Tuesday, July 01, 2003

The Guardian and the free market

I was just thinking about how various people on the right, and especially the Daily Mail, like to use the fact that most public sector jobs are advertised in The Guardian as some sort of indictment of a 'liberal culture within the public sector' or whatever it is they say.

But it occurs to me that this is just a case of The Guardian triumphing in the free market they like to proclaim as being good and wonderful the rest of the time. It's spotted a niche in the market and cornered it, so shouldn't they be cheering the entrpreneurial skills of the people working in GMG's recruitment advertising section?

Oh no, it's football again

One of the things that keeps the time between football seasons interesting for fans is the rumours that swirl around about who's going to be signing who. There's the high level rumours that make it to the newspapers, but much more interesting are the ones that come from fans who, in true urban legend style, have heard something with absolute certainty from a friend of a friend.

My favourite Wolves rumour of that ilk this year was on an email list the other day. A member of the list sits next to someone at Molineux whose girlfriend works at the Novotel hotel in Wolverhampton and she saw Dennis Bergkamp there over the weekend, so he's obviously about to sign for us.

Should this actually happen, I will of course take credit for breaking this news, but in the more likely event it doesn't I want to be clear that I'm only reporting this as an amusing rumour. There, that should cover all the bases...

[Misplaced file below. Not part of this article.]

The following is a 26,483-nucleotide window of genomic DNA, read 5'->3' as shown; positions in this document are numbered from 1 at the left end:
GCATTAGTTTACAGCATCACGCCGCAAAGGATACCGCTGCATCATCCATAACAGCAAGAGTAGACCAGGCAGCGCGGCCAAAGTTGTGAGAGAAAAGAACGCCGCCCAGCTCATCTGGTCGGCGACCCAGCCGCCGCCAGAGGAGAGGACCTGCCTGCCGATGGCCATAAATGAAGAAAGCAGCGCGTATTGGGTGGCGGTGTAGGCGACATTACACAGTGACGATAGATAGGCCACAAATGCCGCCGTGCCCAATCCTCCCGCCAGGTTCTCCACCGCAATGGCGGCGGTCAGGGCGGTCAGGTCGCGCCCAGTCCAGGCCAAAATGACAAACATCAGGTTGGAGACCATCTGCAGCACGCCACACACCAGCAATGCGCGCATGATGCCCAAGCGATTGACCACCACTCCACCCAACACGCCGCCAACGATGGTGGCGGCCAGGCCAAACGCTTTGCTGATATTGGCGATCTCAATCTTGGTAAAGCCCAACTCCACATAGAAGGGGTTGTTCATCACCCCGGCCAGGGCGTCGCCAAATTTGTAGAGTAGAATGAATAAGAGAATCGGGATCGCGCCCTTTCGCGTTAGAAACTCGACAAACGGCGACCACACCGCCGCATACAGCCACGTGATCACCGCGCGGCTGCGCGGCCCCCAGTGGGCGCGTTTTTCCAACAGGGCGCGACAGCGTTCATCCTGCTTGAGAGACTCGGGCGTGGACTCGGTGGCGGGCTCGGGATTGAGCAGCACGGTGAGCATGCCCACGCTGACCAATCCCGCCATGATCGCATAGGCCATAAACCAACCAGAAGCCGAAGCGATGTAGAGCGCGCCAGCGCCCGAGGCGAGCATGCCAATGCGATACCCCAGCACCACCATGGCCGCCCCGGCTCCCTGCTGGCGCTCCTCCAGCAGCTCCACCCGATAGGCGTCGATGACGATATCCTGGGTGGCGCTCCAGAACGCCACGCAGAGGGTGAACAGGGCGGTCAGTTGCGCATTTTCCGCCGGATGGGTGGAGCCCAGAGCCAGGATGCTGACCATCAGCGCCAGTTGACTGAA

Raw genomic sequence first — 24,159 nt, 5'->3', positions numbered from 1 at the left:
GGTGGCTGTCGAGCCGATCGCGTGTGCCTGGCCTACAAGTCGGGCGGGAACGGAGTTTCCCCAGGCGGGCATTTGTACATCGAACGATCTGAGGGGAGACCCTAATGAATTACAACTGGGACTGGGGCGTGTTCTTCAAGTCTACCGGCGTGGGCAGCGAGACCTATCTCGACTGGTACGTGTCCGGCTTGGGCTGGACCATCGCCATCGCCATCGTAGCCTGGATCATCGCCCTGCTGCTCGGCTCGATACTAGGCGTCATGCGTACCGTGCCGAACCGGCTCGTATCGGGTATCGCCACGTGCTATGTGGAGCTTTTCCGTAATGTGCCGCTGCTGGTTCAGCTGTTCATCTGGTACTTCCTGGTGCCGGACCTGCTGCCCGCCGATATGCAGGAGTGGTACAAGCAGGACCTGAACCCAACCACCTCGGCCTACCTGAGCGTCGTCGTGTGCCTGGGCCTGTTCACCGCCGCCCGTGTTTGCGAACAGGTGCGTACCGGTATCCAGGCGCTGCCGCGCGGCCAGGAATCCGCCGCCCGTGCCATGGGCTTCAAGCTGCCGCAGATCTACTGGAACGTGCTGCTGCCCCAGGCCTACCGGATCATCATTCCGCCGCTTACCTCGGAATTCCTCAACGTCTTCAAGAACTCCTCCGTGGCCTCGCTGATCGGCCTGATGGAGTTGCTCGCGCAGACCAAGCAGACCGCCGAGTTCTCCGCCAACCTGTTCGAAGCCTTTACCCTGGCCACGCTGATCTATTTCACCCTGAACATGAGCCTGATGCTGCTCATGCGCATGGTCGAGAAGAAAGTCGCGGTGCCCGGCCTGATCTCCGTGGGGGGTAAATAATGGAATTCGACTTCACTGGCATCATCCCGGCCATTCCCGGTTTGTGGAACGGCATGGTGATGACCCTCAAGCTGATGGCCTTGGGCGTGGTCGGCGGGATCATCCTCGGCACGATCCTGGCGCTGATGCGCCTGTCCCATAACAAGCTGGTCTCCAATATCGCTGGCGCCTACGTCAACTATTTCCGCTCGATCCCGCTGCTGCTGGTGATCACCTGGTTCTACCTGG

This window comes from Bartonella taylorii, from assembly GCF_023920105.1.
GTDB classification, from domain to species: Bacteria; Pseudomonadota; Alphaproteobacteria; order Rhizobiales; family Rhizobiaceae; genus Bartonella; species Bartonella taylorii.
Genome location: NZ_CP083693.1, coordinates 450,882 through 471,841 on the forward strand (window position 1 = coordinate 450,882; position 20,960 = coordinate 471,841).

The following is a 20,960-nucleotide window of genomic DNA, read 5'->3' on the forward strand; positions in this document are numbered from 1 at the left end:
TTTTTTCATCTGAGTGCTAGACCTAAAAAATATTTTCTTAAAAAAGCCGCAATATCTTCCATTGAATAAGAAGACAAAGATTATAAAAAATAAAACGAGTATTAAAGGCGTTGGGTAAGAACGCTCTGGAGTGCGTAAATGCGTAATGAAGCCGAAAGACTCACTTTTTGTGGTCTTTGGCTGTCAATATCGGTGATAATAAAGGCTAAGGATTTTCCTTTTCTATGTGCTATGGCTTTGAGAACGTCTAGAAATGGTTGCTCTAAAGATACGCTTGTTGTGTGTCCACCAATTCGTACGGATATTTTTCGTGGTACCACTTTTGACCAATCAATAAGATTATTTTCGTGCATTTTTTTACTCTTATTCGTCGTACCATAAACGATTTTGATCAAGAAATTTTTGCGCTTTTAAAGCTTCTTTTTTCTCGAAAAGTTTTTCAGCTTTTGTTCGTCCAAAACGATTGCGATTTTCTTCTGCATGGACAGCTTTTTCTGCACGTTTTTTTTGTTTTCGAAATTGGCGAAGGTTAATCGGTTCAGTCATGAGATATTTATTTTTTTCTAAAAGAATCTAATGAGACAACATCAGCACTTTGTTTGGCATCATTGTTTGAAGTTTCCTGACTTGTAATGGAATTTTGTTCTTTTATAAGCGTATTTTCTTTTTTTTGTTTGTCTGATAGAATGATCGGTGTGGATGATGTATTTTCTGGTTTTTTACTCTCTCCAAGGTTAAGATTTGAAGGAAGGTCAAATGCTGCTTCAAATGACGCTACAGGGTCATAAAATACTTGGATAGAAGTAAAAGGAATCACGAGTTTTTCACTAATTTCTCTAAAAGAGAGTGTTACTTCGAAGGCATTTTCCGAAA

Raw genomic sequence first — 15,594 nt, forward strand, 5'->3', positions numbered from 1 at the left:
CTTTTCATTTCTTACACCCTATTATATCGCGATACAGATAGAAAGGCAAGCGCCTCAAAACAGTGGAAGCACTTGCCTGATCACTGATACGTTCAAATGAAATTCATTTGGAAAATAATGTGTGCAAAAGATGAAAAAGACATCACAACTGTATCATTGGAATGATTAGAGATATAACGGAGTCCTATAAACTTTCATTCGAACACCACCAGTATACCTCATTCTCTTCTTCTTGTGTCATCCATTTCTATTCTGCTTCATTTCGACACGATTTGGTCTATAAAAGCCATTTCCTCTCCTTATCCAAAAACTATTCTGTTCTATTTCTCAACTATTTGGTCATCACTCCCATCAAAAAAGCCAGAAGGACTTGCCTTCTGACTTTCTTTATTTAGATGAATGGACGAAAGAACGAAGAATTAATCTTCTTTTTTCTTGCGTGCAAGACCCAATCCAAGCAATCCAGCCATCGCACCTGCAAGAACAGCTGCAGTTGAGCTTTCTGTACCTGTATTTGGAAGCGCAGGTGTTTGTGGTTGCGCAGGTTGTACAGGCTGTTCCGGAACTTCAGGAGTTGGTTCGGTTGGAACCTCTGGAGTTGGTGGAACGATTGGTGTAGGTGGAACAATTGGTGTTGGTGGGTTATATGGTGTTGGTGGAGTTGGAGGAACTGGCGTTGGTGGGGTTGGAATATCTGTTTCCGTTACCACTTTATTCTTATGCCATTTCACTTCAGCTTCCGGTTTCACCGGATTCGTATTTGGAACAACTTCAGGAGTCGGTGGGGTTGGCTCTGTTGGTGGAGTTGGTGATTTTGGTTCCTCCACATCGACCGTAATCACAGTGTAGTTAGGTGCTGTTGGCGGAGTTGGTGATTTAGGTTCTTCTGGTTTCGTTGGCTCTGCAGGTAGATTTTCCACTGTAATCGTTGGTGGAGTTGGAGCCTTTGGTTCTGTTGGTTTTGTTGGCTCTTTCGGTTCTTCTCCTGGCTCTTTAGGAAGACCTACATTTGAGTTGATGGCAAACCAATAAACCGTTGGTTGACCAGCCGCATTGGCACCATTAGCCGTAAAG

A quiet night for Peter Snow again

Nick Sparrow and Alan Travis have an analysis of what current poll numbers might mean in today's Guardian. Like all psephology, it's a matter of interpreting the runes and pronouncing possibles as definites, but they do make the important point that one of the effects of the last election is that big swings are needed to dislodge all but a few seats - there aren't as many narrow marginals as there used to be.

As an example, Colchester, where I live, was originally won by the Lib Dems in 1997 with a majority of 1581/3% over the Conservatives but in 2001 the majority increased to 5,553/12.7%. What was a marginal that could have gone on a 2% Lib Dem to Conservative swing is now relatively safe, needing a swing of over 6%. It's not the only Lib Dem seat where this happened - Northavon was a surprise gain in 1997, but by 2001 the majority (again over the Conservatives) had increased from 3.4% to 17.7%, and Winchester's majority of 2 at the 1997 election had turned into 9,634 by 2001 (though the court mandated by-election/re-election which Mark Oaten won by 20,000 skews that result a little).